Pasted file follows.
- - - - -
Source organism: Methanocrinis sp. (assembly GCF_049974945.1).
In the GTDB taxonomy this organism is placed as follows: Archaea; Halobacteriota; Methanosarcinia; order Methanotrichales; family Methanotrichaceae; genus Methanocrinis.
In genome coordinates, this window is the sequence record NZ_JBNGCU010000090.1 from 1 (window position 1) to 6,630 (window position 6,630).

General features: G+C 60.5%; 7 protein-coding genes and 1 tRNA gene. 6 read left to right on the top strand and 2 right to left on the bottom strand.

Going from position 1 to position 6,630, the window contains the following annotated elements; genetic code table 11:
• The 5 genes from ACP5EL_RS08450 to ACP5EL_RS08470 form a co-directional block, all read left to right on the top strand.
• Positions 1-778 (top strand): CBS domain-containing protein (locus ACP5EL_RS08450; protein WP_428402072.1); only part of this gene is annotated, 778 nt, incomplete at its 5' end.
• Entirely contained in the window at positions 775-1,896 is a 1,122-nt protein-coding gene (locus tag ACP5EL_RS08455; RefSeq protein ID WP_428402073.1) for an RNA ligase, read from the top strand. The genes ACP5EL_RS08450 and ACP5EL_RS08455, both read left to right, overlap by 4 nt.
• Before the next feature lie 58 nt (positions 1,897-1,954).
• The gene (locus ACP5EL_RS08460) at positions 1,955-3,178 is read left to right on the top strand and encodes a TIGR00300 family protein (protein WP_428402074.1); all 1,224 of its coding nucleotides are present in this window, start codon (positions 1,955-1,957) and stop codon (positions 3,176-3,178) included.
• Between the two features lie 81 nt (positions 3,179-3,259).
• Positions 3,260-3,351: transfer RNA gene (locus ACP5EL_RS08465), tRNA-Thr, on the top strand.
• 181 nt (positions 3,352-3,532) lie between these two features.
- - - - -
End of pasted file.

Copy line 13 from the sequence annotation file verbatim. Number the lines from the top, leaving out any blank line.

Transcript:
• 181 nt (positions 3,352-3,532) lie between these two features.